On National Security | Analyzing intelligence in the age of ChatGPT

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Artificial intelligence had a huge moment in 2022. The chatbot ChatGPT, developed by OpenAI, gained notoriety for its ability to engage in seemingly human-like conversations, sparking curiosity and serious conversations about where this technology is headed.

Applications in national security and space are poised to benefit from this new age of AI, says technologist Patrick Biltgen, principal at the defense and intelligence contractor Booz Allen Hamilton. He says the industry is just beginning to grasp the potential of so-called generative AI, with tools like ChatGPT that create coherent and convincing written content and models like DALL-E 2 that come up with realistic images from a description in natural language.

Defense and aerospace organizations have long sought AI for its ability to automate tasks, shorten decision cycles and bring autonomy into systems. “But after ChatGPT took the world by storm, a lot of people are asking: How can this help my mission?” Biltgen said.

One of those missions could be space domain awareness, where AI can help to analyze objects in space and, more importantly to military leaders, determine the intent of maneuvering satellites. Human analysts today make judgment calls on whether an object approaching another object has hostile intent. Biltgen says an AI model could be trained to provide advice and “cue an analyst or an operator into a range of possibilities.”

This type of predictive analysis is harder than it sounds because hostile attacks in space “don’t happen very often,” he says, and there is a limited amount of physics-based data to train the models. “The trickiest thing is trying to model human intent.”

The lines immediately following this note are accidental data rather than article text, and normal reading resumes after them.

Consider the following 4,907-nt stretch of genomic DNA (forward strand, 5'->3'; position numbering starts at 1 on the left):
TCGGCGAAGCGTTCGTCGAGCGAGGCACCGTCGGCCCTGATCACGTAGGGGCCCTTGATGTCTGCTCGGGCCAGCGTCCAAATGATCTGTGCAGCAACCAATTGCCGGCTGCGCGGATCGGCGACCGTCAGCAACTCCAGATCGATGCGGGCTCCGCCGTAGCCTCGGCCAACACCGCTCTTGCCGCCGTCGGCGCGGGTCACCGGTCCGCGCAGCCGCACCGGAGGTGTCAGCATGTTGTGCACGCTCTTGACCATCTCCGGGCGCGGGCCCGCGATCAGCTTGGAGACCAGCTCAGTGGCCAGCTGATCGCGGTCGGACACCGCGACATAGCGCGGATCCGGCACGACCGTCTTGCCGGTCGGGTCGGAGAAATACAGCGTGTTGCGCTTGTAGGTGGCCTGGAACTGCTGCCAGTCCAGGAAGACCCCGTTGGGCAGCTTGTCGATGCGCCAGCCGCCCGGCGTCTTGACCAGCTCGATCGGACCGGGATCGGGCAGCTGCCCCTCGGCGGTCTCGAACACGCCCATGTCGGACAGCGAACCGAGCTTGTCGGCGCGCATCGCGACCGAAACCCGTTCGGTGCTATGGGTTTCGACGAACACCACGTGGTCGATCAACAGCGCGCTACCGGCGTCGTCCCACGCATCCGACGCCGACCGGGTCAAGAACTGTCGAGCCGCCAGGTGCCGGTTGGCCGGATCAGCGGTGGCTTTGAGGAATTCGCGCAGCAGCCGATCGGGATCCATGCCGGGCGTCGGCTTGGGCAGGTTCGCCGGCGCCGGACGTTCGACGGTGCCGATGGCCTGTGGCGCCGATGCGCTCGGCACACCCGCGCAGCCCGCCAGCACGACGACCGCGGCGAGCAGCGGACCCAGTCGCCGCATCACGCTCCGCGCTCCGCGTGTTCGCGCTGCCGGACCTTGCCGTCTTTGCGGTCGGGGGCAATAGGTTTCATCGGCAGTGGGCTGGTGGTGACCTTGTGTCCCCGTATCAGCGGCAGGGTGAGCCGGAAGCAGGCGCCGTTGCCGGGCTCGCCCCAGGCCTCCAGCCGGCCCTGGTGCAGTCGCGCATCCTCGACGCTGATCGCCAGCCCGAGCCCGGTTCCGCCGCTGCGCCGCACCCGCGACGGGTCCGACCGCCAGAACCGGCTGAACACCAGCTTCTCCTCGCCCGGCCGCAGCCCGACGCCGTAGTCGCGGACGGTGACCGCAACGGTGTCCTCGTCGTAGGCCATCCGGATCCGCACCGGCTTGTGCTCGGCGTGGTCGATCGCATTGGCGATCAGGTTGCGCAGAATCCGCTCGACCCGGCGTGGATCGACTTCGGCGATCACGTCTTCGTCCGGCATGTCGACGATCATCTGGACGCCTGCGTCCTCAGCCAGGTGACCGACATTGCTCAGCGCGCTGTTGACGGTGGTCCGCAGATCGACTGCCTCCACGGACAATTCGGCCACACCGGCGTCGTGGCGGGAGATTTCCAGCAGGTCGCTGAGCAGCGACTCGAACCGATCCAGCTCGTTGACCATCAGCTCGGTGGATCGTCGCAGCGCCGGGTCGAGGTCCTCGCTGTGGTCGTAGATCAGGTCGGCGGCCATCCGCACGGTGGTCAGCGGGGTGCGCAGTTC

Russia’s invasion of Ukraine is a perfect case in point. “The invasion looks totally obvious in hindsight, but when they were building up forces and equipment in February, I and many others thought it was a bluff, and I was wrong,” says Biltgen. “We didn’t know what Putin really intended.”

Satellite maneuvers in orbit mostly look benign, but adversaries will keep testing the limits. “This is a very well known military tactic,” he says. “You fly right up to the edge of the other person’s country. You fly right along the border. You go through the international waters. And I think you’re seeing some of that in space where many operators have normalized the ability to move.”

For intelligence analysts trying to predict a hostile act in space or on Earth, generative AI could be game-changing if models are adequately trained.

The GPT chatbot, which stands for Generative Pre-Trained Transformer, was trained on a general body of knowledge and natural language processing. A GPT for national security analysts, for example, would be pre-trained “with all the intelligence reports that have ever been written, plus all of the news articles and all of Wikipedia,” Biltgen says.

So will AI put intelligence analysts out of work? Biltgen doesn’t think so, at least not for now. Former director of the National Geospatial-Intelligence Agency Robert Cardillo years ago predicted that bots would soon be analyzing most of the imagery collected by satellites and replace many human analysts, but that vision has not yet materialized.

A lot of AI-aided reporting today is very formulaic and not as credible as human analysis, he adds. “Intel analysts are building upon their knowledge of what they have seen happen over time.” But it is conceivable that an algorithm could be trained for activity forecasting, which will be “really hard to do because human life and geopolitics is very messy.”

Biltgen’s final analysis: “I don’t believe you can make a predictor machine, but it might be possible for a chatbot to give me a list of the most likely possible next steps that would happen as a result of his series of events.”

And what does ChatGPT have to say about this?

“With the ability to analyze vast amounts of data, detect patterns and anomalies, and make predictions and decisions at a speed and scale that humans are unable to match, AI can help to identify and thwart threats before they occur, improving the effectiveness and efficiency of national security operations. As such, it is likely that AI will play an increasingly important role in national security in the coming years, and its adoption and development will be a key priority for many governments around the world.”

OK, if you say so.


Sandra Erwin

 

Sandra Erwin covers military space for SpaceNews. She is a veteran national security journalist and former editor of National Defense magazine.

“On National Security” appears in every issue of SpaceNews magazine. This column ran in the January 2023 issue.